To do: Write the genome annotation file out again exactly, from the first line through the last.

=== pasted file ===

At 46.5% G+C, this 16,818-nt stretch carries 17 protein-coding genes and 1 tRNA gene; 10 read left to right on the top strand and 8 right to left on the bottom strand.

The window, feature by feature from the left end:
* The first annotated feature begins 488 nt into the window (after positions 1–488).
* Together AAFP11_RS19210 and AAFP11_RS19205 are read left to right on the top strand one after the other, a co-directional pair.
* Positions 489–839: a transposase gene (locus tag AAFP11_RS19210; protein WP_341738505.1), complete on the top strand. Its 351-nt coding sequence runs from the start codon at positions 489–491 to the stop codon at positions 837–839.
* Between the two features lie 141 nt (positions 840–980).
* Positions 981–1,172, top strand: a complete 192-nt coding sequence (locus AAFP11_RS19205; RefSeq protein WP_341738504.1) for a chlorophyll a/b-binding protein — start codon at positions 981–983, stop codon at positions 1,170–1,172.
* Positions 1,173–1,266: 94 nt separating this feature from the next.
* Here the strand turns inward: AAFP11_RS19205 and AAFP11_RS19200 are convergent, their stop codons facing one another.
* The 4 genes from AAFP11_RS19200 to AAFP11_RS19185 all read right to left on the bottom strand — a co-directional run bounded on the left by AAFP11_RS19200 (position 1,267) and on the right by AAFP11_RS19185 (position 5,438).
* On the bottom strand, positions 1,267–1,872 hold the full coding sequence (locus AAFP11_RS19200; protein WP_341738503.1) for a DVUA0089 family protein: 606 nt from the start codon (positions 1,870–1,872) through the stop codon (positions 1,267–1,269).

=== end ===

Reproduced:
At 46.5% G+C, this 16,818-nt stretch carries 17 protein-coding genes and 1 tRNA gene; 10 read left to right on the top strand and 8 right to left on the bottom strand.

The window, feature by feature from the left end:
* The first annotated feature begins 488 nt into the window (after positions 1–488).
* Together AAFP11_RS19210 and AAFP11_RS19205 are read left to right on the top strand one after the other, a co-directional pair.
* Positions 489–839: a transposase gene (locus tag AAFP11_RS19210; protein WP_341738505.1), complete on the top strand. Its 351-nt coding sequence runs from the start codon at positions 489–491 to the stop codon at positions 837–839.
* Between the two features lie 141 nt (positions 840–980).
* Positions 981–1,172, top strand: a complete 192-nt coding sequence (locus AAFP11_RS19205; RefSeq protein WP_341738504.1) for a chlorophyll a/b-binding protein — start codon at positions 981–983, stop codon at positions 1,170–1,172.
* Positions 1,173–1,266: 94 nt separating this feature from the next.
* Here the strand turns inward: AAFP11_RS19205 and AAFP11_RS19200 are convergent, their stop codons facing one another.
* The 4 genes from AAFP11_RS19200 to AAFP11_RS19185 all read right to left on the bottom strand — a co-directional run bounded on the left by AAFP11_RS19200 (position 1,267) and on the right by AAFP11_RS19185 (position 5,438).
* On the bottom strand, positions 1,267–1,872 hold the full coding sequence (locus AAFP11_RS19200; protein WP_341738503.1) for a DVUA0089 family protein: 606 nt from the start codon (positions 1,870–1,872) through the stop codon (positions 1,267–1,269).